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Biliary Tract Malignancy:

Improved Detection with Cytology and FISH Test



Updated: June 2013
Published: July 2011

Cancers involving the bile ducts (biliary tract malignancy) are frequently difficult to diagnose. The tumors that most frequently involve the biliary tract are pancreatic cancer and cholangiocarcinoma, a tumor that arises from the epithelial lining of the bile duct. Mayo Clinic offers a test to assess for biliary tract malignancy through the combination of cytology and molecular testing by fluorescence in situ hybridization (FISH). This test is particularly useful when evaluating patients with primary sclerosing cholangitis (PSC) who are at high risk for developing cholangiocarcinoma.

The FISH test was developed within the Mayo Clinic Department of Laboratory Medicine and Pathology and is widely used by physicians in our Hepatology Clinic, Pancreas Clinic, Transplant Service, and by our Advanced Therapeutic Endoscopists as a routine part of patient care. The test has significantly greater sensitivity for detecting biliary tract tumors than cytology alone. The pairing of molecular testing with cytology often enables tumor detection and delivery of care at an earlier disease stage, thereby offering the potential to reduce patient mortality and reduce overall health care costs.

Based on clinical correlations from the Mayo Clinic patient population, Mayo Medical Laboratories has developed a prediction model that utilizes the patient’s age, cytology result, FISH result, and PSC status to determine the likelihood that a patient has a malignancy involving the biliary tract and this information is provided in the interpretation of the patient’s report.(1)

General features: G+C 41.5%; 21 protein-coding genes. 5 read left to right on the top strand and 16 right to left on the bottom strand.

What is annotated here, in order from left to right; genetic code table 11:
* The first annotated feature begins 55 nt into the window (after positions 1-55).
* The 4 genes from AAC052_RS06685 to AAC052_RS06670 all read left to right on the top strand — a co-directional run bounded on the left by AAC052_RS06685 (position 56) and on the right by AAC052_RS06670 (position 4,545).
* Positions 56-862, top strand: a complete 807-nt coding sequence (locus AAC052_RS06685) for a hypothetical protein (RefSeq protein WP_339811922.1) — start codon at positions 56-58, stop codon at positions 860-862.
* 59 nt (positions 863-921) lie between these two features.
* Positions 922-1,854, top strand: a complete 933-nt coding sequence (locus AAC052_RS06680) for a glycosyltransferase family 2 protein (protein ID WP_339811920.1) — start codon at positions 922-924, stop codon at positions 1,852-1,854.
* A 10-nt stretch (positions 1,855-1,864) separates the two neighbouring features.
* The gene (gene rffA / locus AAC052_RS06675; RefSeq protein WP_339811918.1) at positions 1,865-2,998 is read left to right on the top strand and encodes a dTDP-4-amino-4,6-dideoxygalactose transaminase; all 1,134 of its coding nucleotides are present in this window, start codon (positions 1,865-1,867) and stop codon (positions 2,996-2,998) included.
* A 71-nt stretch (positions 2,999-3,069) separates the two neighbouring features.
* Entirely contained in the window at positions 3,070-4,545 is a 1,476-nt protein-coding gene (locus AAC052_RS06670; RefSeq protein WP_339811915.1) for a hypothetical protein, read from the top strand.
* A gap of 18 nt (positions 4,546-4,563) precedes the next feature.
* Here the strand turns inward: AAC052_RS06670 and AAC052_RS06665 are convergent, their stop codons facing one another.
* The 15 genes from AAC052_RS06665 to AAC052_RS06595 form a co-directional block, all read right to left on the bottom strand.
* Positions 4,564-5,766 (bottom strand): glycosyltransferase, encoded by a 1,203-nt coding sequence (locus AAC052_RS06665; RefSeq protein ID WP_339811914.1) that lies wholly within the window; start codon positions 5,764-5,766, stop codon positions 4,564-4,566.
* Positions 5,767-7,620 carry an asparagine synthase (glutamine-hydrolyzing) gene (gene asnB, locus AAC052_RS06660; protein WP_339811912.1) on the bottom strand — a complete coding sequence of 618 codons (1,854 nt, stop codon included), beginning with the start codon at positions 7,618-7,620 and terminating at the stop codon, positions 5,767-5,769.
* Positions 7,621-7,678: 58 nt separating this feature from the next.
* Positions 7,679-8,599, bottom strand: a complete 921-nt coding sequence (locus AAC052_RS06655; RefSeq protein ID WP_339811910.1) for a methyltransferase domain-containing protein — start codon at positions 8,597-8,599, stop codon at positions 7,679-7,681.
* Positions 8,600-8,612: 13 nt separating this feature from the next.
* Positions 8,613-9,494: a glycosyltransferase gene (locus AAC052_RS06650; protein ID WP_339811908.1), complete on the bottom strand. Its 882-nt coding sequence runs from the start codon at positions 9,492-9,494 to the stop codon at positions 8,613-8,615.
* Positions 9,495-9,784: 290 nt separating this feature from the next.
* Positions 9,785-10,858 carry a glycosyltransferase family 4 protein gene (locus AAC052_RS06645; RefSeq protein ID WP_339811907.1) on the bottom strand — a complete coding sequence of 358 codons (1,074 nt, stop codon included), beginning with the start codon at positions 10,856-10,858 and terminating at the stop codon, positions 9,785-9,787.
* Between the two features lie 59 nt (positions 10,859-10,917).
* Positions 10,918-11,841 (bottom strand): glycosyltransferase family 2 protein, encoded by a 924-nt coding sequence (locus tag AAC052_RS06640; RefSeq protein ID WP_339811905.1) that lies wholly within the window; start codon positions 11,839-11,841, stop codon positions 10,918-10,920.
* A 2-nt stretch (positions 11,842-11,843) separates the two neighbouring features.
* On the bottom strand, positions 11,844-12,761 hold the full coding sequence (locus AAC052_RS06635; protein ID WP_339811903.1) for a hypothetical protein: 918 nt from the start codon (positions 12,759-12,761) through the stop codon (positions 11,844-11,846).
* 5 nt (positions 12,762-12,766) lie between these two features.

The test does not require a surgical pathology consult. Clients may send samples to Mayo Medical Laboratories for both cytology and FISH testing or FISH testing alone.

Tests

Mayo Clinic Video

Clinical References

  1. Barr Fritcher EG, Kipp BR, Halling KC, et al: A Multivariable Model Using Advanced Cytologic Methods for the Evaluation of Indeterminate Pancreatobiliary Strictures. Gastroenterology 2009 June;136:2180-2186
  2. Kipp BR, Stadheim LM, Halling SA, et al: A comparison of routine cytology and fluorescence in situ hybridization for the detection of malignant bile duct strictures. Am J Gastroenterol 2004 September;99(9):1675-1681
  3. Moreno Luna LE, Kipp BR, Halling KC, et al: Advanced cytologic techniques for the detection of malignant pancreatobiliary strictures. Gastroenterology 2006 October;131(4):1064-1072
  4. Barr Fritcher EG, Kipp BR, Slezak JM, et al: Correlating routine cytology, quantitative nuclear morphometry by digital image analysis, and genetic alterations by fluorescence in situ hybridization to assess the sensitivity of cytology for detecting pancreatobiliary tract malignancy. Am J Clin Pathol 2007 August;128(2):272-279

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